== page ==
What is This?

About six months ago, the tunnel courier delivered to me a series of "comedies" written by Ephraim P. Noble from 1968-1974. Maybe there is an older meaning to the word "comedies" that I'm not familiar with, because they seem nothing like comedies to me. In any case, I have scanned the covers of each of these very short stories, and hope to post them here on a regular basis.

Wednesday, March 31, 2010

Dead Birds Tell No Tales

"Dead Birds Tell No Tales."

The bird wasn’t quite dead.

It hung there, upside down, its little talons or whatever still clinging to the wooden bar in the cage.

I opened the cage door and whistled at it. It shuddered and opened an eye. I tried to set it upright, but it just swung down again. It had no interest in living.

This was back in ’68, or ’69. I loved that bird. “Chirpy” we called it. I had just that day received my walking papers from Penn State: a bright career as an English professor down the drain because a few radical students in a group called RADIANT UNION talked me into serving as their faculty advisor.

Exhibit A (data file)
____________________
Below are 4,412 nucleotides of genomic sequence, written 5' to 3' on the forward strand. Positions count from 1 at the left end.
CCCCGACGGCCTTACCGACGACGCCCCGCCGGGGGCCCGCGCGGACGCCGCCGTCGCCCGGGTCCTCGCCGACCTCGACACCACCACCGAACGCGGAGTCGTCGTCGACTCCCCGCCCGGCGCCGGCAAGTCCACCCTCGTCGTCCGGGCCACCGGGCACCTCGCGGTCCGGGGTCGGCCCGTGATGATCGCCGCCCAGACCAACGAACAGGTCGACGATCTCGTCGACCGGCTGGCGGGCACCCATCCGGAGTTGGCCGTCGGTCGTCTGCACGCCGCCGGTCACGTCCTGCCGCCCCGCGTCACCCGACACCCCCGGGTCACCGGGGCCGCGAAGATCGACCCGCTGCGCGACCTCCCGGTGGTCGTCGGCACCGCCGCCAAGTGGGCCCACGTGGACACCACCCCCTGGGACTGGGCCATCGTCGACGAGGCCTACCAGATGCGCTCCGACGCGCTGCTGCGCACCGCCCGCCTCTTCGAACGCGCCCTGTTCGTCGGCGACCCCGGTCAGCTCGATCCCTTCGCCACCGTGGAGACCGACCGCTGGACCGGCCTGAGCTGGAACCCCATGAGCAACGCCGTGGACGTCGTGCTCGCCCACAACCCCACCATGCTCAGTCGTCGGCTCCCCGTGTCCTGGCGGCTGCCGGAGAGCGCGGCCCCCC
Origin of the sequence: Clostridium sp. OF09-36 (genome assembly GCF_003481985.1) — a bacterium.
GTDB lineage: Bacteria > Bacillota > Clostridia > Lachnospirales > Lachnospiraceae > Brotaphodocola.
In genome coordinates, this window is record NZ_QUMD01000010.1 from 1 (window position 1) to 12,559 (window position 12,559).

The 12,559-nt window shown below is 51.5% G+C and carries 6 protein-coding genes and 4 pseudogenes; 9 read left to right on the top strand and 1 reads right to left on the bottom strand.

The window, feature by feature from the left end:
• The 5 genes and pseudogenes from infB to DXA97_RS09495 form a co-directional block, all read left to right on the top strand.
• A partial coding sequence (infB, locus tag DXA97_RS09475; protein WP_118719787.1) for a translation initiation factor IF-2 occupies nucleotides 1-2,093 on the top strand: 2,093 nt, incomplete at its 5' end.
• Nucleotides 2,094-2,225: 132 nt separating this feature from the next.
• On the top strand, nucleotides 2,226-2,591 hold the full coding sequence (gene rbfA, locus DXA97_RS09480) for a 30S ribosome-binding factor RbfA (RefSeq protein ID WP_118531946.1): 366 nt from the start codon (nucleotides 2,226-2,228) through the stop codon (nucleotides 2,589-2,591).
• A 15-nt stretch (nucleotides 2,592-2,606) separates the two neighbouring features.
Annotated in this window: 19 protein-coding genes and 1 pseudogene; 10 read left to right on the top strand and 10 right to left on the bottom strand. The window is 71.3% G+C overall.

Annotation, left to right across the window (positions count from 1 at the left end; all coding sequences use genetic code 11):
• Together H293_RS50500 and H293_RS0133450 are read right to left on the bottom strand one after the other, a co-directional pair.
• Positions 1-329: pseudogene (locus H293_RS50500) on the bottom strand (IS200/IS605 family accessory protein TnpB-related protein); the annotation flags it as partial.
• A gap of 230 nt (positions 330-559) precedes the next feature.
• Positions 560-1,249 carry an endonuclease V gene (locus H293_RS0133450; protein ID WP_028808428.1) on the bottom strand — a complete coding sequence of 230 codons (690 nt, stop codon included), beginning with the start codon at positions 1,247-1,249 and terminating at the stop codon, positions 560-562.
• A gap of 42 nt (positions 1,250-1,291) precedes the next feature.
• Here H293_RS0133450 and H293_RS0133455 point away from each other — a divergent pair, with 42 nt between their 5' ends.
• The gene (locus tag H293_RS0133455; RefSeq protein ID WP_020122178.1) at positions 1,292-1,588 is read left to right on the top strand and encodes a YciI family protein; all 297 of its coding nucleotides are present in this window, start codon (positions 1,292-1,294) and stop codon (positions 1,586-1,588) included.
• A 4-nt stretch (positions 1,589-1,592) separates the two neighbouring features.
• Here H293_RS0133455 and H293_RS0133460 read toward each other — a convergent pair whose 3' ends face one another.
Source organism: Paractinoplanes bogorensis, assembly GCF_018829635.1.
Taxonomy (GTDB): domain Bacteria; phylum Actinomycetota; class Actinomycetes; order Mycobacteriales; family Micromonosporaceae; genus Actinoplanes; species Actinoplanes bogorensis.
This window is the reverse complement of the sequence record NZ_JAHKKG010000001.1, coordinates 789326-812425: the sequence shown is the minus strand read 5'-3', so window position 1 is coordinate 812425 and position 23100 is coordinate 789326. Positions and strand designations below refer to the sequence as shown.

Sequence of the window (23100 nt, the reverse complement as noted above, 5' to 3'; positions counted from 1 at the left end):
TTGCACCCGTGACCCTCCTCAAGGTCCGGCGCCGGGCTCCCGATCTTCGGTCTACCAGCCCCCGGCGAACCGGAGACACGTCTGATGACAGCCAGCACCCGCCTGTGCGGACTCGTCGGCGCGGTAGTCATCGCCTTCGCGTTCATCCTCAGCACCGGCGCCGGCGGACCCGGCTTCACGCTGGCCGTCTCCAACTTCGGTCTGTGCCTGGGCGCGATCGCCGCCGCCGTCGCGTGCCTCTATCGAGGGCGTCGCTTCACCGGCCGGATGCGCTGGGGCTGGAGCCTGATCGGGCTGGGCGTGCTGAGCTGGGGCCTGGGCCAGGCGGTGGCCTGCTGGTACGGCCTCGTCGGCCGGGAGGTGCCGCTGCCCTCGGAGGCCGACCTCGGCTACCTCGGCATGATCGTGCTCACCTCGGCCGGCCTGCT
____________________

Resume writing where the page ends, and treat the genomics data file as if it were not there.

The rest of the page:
Outside my window, the familiar sound of gunfire, a strangled scream. The police and the hippies, going at it up and down the alleys. The thump thumping of a helicopter overhead. A man’s voice on a bullhorn. The distant and then closer wail of sirens. It would keep up all night, because it was hot, 88 degrees at 11:30 pm, and there was another brownout. The lights in the windows of the tenement houses across the way flickered between dark urine yellow and blackness.

I stripped to a t-shirt and shorts. A drink in hand. With ice.

Then, suddenly, a pounding at the door. I stood mute. The bird opened its eye again. I was afraid it would chirp, its last living sound giving me away. I tip-toed across the floor as the pounding on the door resumed. I put down my glass, gently took the bird in my hands as I had a hundred times before, walked slowly to the open window, and tossed it out.

I hoped it would fly, not fall.

The sound of gunfire growing closer. The pounding on my door louder.

The birdcage empty.

Me alone.